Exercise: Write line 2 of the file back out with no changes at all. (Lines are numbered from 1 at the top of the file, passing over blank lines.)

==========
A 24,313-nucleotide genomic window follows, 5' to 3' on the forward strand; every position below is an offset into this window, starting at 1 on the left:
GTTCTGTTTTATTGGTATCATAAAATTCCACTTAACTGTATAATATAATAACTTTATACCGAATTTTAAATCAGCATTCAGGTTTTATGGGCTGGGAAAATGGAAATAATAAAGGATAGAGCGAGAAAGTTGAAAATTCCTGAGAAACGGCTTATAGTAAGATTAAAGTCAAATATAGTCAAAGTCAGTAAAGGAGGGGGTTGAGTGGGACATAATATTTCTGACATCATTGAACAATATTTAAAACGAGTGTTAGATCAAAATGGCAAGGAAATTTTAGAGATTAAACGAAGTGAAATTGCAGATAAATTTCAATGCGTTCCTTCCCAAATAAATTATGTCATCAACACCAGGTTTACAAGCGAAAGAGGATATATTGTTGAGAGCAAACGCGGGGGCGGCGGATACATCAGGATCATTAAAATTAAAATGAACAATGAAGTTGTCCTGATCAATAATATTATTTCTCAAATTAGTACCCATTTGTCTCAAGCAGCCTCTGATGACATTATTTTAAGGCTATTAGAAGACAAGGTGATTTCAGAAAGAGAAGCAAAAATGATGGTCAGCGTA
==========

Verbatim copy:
GTTCTGTTTTATTGGTATCATAAAATTCCACTTAACTGTATAATATAATAACTTTATACCGAATTTTAAATCAGCATTCAGGTTTTATGGGCTGGGAAAATGGAAATAATAAAGGATAGAGCGAGAAAGTTGAAAATTCCTGAGAAACGGCTTATAGTAAGATTAAAGTCAAATATAGTCAAAGTCAGTAAAGGAGGGGGTTGAGTGGGACATAATATTTCTGACATCATTGAACAATATTTAAAACGAGTGTTAGATCAAAATGGCAAGGAAATTTTAGAGATTAAACGAAGTGAAATTGCAGATAAATTTCAATGCGTTCCTTCCCAAATAAATTATGTCATCAACACCAGGTTTACAAGCGAAAGAGGATATATTGTTGAGAGCAAACGCGGGGGCGGCGGATACATCAGGATCATTAAAATTAAAATGAACAATGAAGTTGTCCTGATCAATAATATTATTTCTCAAATTAGTACCCATTTGTCTCAAGCAGCCTCTGATGACATTATTTTAAGGCTATTAGAAGACAAGGTGATTTCAGAAAGAGAAGCAAAAATGATGGTCAGCGTA